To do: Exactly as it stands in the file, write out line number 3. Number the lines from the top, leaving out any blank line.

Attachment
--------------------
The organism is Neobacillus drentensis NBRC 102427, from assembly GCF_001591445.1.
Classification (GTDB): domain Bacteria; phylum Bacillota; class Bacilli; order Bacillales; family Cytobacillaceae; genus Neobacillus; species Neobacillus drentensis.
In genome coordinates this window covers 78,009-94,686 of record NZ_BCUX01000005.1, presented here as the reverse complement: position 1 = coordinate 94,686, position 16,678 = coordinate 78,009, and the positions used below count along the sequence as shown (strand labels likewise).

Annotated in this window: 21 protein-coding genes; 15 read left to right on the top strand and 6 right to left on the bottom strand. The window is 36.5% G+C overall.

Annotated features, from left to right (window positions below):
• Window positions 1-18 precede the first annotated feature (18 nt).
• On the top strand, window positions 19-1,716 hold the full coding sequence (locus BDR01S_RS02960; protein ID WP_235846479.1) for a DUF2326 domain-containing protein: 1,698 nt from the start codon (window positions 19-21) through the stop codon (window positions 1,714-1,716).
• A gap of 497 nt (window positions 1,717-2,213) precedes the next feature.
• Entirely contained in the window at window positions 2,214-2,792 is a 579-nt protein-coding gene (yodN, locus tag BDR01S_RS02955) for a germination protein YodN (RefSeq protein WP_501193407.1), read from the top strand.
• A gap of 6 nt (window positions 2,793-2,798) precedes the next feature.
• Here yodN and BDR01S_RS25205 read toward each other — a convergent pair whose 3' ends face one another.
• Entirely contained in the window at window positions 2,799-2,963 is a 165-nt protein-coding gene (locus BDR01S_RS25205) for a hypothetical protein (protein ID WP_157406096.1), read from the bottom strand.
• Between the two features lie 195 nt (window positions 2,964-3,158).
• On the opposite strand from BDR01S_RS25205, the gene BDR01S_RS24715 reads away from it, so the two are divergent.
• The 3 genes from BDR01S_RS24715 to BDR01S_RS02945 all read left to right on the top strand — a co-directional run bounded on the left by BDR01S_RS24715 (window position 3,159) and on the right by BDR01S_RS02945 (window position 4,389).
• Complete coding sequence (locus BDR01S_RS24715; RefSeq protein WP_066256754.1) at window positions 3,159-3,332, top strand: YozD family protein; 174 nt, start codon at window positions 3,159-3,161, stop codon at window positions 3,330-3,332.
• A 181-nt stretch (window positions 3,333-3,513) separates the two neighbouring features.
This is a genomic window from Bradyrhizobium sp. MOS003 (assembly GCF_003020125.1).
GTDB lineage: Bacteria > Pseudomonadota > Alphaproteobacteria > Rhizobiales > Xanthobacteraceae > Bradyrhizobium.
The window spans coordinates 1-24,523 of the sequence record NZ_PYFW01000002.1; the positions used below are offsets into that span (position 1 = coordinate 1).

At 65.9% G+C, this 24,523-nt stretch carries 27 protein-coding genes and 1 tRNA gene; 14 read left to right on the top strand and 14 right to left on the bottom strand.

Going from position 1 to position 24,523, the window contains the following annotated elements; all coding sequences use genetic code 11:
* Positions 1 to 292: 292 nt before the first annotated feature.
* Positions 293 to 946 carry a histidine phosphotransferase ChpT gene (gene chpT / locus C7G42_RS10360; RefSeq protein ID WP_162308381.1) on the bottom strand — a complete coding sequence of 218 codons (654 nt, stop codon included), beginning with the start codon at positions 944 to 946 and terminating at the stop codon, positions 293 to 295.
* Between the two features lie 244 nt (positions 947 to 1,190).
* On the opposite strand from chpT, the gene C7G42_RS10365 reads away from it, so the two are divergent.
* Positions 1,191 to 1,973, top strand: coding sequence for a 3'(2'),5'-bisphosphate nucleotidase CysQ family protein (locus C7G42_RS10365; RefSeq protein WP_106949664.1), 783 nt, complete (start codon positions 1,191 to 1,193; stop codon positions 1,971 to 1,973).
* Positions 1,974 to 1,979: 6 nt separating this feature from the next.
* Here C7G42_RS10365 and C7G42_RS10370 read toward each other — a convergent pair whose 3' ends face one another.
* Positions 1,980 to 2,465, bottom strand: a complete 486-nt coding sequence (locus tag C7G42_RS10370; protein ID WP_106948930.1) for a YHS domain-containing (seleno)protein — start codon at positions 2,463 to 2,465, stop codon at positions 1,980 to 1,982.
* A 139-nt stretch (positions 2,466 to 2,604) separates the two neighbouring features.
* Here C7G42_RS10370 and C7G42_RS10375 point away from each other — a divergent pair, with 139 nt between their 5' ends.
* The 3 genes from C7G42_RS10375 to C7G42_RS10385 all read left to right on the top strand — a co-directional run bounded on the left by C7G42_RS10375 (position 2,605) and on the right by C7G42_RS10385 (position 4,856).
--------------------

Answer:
In genome coordinates this window covers 78,009-94,686 of record NZ_BCUX01000005.1, presented here as the reverse complement: position 1 = coordinate 94,686, position 16,678 = coordinate 78,009, and the positions used below count along the sequence as shown (strand labels likewise).